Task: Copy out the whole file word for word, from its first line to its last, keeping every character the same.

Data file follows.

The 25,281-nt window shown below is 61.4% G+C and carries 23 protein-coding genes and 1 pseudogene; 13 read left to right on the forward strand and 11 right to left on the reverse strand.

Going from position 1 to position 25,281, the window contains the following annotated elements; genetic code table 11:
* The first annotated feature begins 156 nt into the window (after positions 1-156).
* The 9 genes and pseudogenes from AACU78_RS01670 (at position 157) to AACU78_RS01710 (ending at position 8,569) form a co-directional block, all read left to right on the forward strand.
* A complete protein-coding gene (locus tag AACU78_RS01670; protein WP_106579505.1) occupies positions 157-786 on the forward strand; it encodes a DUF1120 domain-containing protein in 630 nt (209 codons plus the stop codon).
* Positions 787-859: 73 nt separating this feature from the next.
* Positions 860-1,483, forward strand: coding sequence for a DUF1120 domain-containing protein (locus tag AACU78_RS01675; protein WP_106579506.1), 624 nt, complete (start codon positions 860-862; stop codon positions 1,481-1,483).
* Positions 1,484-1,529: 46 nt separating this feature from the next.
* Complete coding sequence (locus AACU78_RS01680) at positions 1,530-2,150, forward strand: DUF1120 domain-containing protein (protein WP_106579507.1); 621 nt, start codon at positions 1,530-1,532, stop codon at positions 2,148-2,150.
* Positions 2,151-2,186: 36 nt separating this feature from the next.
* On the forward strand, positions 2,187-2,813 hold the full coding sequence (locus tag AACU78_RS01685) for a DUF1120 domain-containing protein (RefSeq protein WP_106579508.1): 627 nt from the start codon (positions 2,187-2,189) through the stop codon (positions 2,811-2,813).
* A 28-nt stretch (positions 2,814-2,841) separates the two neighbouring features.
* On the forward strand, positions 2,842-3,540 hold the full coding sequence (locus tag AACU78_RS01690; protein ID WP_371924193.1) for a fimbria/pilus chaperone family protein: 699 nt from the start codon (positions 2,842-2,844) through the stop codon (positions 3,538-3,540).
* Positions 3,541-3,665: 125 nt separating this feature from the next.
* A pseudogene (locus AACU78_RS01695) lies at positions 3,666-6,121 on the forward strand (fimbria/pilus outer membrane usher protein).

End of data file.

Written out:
The 25,281-nt window shown below is 61.4% G+C and carries 23 protein-coding genes and 1 pseudogene; 13 read left to right on the forward strand and 11 right to left on the reverse strand.

Going from position 1 to position 25,281, the window contains the following annotated elements; genetic code table 11:
* The first annotated feature begins 156 nt into the window (after positions 1-156).
* The 9 genes and pseudogenes from AACU78_RS01670 (at position 157) to AACU78_RS01710 (ending at position 8,569) form a co-directional block, all read left to right on the forward strand.
* A complete protein-coding gene (locus tag AACU78_RS01670; protein WP_106579505.1) occupies positions 157-786 on the forward strand; it encodes a DUF1120 domain-containing protein in 630 nt (209 codons plus the stop codon).
* Positions 787-859: 73 nt separating this feature from the next.
* Positions 860-1,483, forward strand: coding sequence for a DUF1120 domain-containing protein (locus tag AACU78_RS01675; protein WP_106579506.1), 624 nt, complete (start codon positions 860-862; stop codon positions 1,481-1,483).
* Positions 1,484-1,529: 46 nt separating this feature from the next.
* Complete coding sequence (locus AACU78_RS01680) at positions 1,530-2,150, forward strand: DUF1120 domain-containing protein (protein WP_106579507.1); 621 nt, start codon at positions 1,530-1,532, stop codon at positions 2,148-2,150.
* Positions 2,151-2,186: 36 nt separating this feature from the next.
* On the forward strand, positions 2,187-2,813 hold the full coding sequence (locus tag AACU78_RS01685) for a DUF1120 domain-containing protein (RefSeq protein WP_106579508.1): 627 nt from the start codon (positions 2,187-2,189) through the stop codon (positions 2,811-2,813).
* A 28-nt stretch (positions 2,814-2,841) separates the two neighbouring features.
* On the forward strand, positions 2,842-3,540 hold the full coding sequence (locus tag AACU78_RS01690; protein ID WP_371924193.1) for a fimbria/pilus chaperone family protein: 699 nt from the start codon (positions 2,842-2,844) through the stop codon (positions 3,538-3,540).
* Positions 3,541-3,665: 125 nt separating this feature from the next.
* A pseudogene (locus AACU78_RS01695) lies at positions 3,666-6,121 on the forward strand (fimbria/pilus outer membrane usher protein).